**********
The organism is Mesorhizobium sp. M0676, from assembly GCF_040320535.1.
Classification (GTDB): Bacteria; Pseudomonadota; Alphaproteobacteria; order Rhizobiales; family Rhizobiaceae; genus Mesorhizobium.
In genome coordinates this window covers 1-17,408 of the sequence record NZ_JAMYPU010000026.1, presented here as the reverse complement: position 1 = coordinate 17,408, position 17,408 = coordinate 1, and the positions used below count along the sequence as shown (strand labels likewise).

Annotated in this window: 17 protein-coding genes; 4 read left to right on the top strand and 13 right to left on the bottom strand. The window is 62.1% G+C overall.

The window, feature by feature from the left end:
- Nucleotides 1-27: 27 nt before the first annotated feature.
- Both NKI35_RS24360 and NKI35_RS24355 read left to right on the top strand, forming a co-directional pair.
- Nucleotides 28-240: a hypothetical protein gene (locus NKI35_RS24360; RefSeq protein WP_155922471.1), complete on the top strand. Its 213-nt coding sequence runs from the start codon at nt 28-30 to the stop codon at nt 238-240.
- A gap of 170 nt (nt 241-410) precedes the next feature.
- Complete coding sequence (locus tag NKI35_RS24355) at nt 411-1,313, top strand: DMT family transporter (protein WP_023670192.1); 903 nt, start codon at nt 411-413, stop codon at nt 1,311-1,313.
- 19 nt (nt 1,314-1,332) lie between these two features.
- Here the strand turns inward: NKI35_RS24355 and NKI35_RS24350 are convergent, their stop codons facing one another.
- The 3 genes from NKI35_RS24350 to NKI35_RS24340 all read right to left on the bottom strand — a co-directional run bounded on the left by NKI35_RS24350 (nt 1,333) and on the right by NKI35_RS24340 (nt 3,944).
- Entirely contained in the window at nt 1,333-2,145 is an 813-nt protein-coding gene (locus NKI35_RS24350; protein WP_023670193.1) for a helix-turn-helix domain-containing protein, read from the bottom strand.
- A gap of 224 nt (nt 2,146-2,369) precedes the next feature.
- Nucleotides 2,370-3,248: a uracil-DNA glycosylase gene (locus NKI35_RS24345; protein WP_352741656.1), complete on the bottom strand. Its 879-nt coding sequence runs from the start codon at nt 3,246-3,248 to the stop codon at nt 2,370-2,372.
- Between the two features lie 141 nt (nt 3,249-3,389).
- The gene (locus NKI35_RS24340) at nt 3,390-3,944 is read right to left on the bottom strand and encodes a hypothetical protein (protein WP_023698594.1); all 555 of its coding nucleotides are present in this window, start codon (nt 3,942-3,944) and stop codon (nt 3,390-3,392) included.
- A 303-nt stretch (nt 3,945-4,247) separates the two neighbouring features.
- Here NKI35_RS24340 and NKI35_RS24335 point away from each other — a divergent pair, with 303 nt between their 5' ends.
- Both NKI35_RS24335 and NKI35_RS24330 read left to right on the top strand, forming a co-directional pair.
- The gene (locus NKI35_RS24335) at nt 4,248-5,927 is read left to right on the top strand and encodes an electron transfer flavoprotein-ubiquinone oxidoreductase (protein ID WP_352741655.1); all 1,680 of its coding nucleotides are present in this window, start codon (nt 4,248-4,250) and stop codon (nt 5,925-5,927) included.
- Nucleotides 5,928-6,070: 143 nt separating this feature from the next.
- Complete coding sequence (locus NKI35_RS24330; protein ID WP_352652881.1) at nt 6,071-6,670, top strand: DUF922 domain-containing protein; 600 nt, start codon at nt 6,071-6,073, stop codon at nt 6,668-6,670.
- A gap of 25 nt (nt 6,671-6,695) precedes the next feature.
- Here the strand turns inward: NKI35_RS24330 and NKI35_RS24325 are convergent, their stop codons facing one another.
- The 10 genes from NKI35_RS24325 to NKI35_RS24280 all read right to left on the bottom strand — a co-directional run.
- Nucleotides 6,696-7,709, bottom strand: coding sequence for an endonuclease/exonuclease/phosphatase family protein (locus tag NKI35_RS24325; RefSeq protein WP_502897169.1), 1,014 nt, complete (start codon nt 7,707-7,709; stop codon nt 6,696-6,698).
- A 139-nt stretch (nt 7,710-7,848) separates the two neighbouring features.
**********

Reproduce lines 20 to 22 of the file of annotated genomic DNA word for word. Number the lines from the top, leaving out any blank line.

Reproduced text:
- Here NKI35_RS24340 and NKI35_RS24335 point away from each other — a divergent pair, with 303 nt between their 5' ends.
- Both NKI35_RS24335 and NKI35_RS24330 read left to right on the top strand, forming a co-directional pair.
- The gene (locus NKI35_RS24335) at nt 4,248-5,927 is read left to right on the top strand and encodes an electron transfer flavoprotein-ubiquinone oxidoreductase (protein ID WP_352741655.1); all 1,680 of its coding nucleotides are present in this window, start codon (nt 4,248-4,250) and stop codon (nt 5,925-5,927) included.